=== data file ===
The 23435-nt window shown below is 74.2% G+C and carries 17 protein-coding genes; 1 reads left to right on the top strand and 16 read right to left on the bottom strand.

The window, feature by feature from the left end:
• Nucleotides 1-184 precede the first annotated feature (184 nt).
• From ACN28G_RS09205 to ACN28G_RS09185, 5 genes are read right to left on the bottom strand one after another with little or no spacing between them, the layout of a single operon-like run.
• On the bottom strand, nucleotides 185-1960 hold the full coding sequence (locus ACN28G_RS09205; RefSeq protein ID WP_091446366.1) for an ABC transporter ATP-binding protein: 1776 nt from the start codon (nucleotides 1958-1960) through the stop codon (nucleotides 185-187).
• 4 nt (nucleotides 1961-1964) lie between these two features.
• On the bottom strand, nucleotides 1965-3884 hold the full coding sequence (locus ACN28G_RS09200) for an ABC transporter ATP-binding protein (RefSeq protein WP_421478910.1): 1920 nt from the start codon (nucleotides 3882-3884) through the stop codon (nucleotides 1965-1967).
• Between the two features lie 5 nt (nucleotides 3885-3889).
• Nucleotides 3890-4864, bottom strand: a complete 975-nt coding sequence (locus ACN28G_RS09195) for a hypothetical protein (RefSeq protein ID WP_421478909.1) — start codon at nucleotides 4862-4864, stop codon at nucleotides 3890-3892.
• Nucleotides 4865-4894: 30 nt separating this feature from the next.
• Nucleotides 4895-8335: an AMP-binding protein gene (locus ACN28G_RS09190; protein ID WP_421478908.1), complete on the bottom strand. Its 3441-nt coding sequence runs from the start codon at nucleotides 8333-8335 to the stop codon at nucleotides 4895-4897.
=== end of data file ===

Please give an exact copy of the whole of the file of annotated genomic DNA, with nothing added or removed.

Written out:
The 23435-nt window shown below is 74.2% G+C and carries 17 protein-coding genes; 1 reads left to right on the top strand and 16 read right to left on the bottom strand.

The window, feature by feature from the left end:
• Nucleotides 1-184 precede the first annotated feature (184 nt).
• From ACN28G_RS09205 to ACN28G_RS09185, 5 genes are read right to left on the bottom strand one after another with little or no spacing between them, the layout of a single operon-like run.
• On the bottom strand, nucleotides 185-1960 hold the full coding sequence (locus ACN28G_RS09205; RefSeq protein ID WP_091446366.1) for an ABC transporter ATP-binding protein: 1776 nt from the start codon (nucleotides 1958-1960) through the stop codon (nucleotides 185-187).
• 4 nt (nucleotides 1961-1964) lie between these two features.
• On the bottom strand, nucleotides 1965-3884 hold the full coding sequence (locus ACN28G_RS09200) for an ABC transporter ATP-binding protein (RefSeq protein WP_421478910.1): 1920 nt from the start codon (nucleotides 3882-3884) through the stop codon (nucleotides 1965-1967).
• Between the two features lie 5 nt (nucleotides 3885-3889).
• Nucleotides 3890-4864, bottom strand: a complete 975-nt coding sequence (locus ACN28G_RS09195) for a hypothetical protein (RefSeq protein ID WP_421478909.1) — start codon at nucleotides 4862-4864, stop codon at nucleotides 3890-3892.
• Nucleotides 4865-4894: 30 nt separating this feature from the next.
• Nucleotides 4895-8335: an AMP-binding protein gene (locus ACN28G_RS09190; protein ID WP_421478908.1), complete on the bottom strand. Its 3441-nt coding sequence runs from the start codon at nucleotides 8333-8335 to the stop codon at nucleotides 4895-4897.